13 Weird Noises Your Body Makes and What They Really Mean
What's that sound?
From the rumbling in your tummy to the popping of a joint, the human body produces a curious symphony of sounds. Most are perfectly normal (if slightly embarrassing). But in some cases, they can be alarm bells. "It's the context that helps you figure out if a particular noise is worrisome," explains internist Kurt Hafer, MD, clinical assistant professor of medicine at Stanford School of Medicine. Here, Dr. Hafer and other experts reveal when a gurgle, burp, queef or toot is a cause for concern—or just a giggle.
Whistling in your nose
Whistling is a sign of airflow obstruction and may mean excess mucus is lining your nasal passages. Clear things out with a decongestant (if you've got a cold) or an antihistamine (for allergies).
When to worry: If you suffered a nasal trauma, whistling may indicate a tear in the cartilage between the nostrils, repairable by an ENT or plastic surgeon.
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Sneezing may be triggered by anything from a virus to bright lights, which can stimulate a reflex response running from the brain to the diaphragm. Some folks' achoos are louder because of the volume of their lungs, size of their trachea or strength of their abs.
When to worry: Chronic attacks may warrant allergy testing.
Whooshing in your ears
Whooshing that you hear when you're lying with your head on a pillow could be blood moving through your carotid artery and jugular vein, which run behind your ear. The sound becomes noticeable when external noise is blocked, says Anil Lalwani, MD, vice chair for research in the department of otolaryngology at the Columbia University College of Physicians and Surgeons. Whooshing you hear 24/7 may be due to an infection or allergies. Congestion in your eustachian tube, which connects your nose and throat to the middle ear, also muffles external sounds; it should clear on its own or with the help of an antibiotic or decongestant.
When to worry: Whooshing without obstructed hearing could mean a blood vessel blockage or abnormality; call your doc.
Ringing in your ears
Ringing in one or both ears is known as tinnitus. Infections, aging and very loud noise can damage hair cells in the inner ear that translate sound waves into electrical signals. The result: "Your cochlea sends signals to the brain even when no sound waves come in," Dr. Lalwani explains.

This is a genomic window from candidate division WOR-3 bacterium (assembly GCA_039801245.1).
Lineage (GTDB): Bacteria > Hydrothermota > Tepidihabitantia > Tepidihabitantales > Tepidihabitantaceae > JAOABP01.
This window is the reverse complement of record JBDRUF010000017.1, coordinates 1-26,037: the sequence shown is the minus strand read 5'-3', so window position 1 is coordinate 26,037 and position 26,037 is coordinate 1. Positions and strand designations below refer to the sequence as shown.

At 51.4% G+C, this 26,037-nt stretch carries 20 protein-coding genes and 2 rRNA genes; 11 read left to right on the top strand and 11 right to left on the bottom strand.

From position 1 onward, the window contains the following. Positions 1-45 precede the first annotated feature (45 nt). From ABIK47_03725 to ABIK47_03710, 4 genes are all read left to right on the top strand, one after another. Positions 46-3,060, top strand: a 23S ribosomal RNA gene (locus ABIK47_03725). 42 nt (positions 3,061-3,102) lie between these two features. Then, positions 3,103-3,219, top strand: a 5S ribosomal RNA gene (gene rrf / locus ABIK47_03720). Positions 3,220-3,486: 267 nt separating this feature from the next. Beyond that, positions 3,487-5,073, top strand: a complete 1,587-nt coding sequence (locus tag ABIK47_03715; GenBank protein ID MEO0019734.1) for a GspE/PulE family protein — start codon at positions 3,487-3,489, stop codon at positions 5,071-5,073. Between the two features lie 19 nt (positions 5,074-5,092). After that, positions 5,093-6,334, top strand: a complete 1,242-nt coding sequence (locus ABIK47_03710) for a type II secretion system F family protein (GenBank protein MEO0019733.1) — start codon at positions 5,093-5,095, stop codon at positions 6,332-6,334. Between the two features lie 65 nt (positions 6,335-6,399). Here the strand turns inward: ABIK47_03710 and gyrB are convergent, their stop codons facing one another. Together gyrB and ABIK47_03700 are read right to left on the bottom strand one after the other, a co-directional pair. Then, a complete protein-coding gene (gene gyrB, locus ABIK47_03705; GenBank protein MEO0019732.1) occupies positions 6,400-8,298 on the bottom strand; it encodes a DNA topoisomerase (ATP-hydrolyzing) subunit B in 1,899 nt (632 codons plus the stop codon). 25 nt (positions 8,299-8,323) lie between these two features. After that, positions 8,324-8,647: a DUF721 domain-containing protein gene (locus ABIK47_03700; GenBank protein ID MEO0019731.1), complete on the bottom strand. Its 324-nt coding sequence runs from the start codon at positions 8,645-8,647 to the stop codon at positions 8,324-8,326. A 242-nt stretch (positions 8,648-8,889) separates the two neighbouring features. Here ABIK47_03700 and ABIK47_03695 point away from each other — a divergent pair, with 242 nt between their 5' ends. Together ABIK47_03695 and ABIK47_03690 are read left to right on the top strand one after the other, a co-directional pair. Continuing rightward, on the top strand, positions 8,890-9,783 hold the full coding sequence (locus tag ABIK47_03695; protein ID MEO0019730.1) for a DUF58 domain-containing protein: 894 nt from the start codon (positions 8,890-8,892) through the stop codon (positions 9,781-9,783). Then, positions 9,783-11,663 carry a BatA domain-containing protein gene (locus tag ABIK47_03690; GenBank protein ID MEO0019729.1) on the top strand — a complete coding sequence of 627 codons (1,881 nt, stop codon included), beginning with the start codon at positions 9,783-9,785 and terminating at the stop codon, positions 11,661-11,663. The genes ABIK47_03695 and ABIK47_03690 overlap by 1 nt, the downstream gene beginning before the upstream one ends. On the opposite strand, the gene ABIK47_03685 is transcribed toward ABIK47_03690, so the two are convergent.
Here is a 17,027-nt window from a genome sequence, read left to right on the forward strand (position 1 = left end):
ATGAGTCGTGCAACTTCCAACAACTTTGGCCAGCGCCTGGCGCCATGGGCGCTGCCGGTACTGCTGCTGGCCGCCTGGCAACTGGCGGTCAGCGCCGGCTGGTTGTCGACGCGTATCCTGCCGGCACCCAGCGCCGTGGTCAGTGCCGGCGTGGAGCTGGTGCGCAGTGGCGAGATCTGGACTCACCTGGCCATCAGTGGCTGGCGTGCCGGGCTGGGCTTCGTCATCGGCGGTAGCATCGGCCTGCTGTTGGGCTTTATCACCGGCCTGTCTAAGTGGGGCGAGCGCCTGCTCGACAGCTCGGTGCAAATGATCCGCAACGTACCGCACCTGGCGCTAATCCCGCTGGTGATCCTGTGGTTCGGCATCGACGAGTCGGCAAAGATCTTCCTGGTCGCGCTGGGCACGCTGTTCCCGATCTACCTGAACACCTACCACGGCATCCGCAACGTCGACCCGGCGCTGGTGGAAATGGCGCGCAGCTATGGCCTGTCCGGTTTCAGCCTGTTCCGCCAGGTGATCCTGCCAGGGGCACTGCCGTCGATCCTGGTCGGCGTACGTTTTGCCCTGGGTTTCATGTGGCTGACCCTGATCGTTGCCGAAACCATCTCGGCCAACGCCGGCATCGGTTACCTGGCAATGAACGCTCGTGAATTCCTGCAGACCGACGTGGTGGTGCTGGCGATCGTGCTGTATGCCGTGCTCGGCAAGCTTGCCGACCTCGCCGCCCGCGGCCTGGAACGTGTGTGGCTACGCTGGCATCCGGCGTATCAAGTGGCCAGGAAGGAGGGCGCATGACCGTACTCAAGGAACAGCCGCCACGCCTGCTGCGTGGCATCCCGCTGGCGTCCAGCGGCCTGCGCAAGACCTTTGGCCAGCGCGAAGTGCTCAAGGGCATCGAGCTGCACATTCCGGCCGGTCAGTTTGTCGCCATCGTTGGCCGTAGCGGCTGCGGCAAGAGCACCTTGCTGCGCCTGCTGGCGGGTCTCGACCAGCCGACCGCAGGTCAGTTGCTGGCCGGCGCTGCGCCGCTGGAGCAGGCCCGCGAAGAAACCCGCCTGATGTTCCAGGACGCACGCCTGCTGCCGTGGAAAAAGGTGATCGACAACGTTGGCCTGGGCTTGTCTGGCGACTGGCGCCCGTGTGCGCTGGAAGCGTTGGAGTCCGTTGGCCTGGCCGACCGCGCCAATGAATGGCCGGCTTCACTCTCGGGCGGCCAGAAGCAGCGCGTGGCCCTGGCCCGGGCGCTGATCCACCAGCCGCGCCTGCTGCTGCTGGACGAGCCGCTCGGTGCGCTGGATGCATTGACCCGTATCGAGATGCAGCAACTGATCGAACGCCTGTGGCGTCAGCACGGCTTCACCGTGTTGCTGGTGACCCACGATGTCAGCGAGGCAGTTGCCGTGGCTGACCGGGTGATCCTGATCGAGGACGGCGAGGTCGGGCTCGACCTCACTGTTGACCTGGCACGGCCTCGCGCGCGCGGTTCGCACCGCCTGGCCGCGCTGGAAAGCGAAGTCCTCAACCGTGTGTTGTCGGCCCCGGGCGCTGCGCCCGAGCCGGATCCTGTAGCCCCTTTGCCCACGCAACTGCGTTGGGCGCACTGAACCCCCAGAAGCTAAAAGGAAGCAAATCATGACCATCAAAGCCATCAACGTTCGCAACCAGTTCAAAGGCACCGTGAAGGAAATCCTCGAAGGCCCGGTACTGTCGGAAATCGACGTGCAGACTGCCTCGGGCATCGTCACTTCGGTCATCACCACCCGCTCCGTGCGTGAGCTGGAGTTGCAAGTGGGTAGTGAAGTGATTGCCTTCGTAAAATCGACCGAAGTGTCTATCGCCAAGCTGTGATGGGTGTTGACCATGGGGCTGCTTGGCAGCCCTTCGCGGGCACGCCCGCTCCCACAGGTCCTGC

When to worry: If a phantom sound lasts more than two days or is accompanied by pain or vertigo, see a doctor for tests to rule out infection or neurological issues.
Belching is the sound of air escaping your stomach. No surprise—it's usually a result of swallowing air, notes Claudia Gruss, MD, a gastroenterologist at ProHealth Physicians in southwestern Connecticut. Reduce burps by not talking with your mouth full, eating slowly and skipping carbonated drinks.
When to worry: Burps plus burning chest pain or a sore throat might be symptoms of gastroesophageal reflux disease, which can be treated with Rx drugs.
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Hiccups occur when your diaphragm spasms, causing an inhale that's abruptly stopped by the glottis (part of the larynx). The diaphragm is partially controlled by the vagus and phrenic nerves, which can be stimulated by excitement, nervousness, certain meds or stomach distention after a big meal. You might be able to halt them by holding your breath, which ups carbon dioxide levels in the lungs and may relax the diaphragm.
When to worry:If hiccups last longer than 48 hours, seek medical care to rule out nerve irritation or a central nervous system problem.
Rumbling in your gut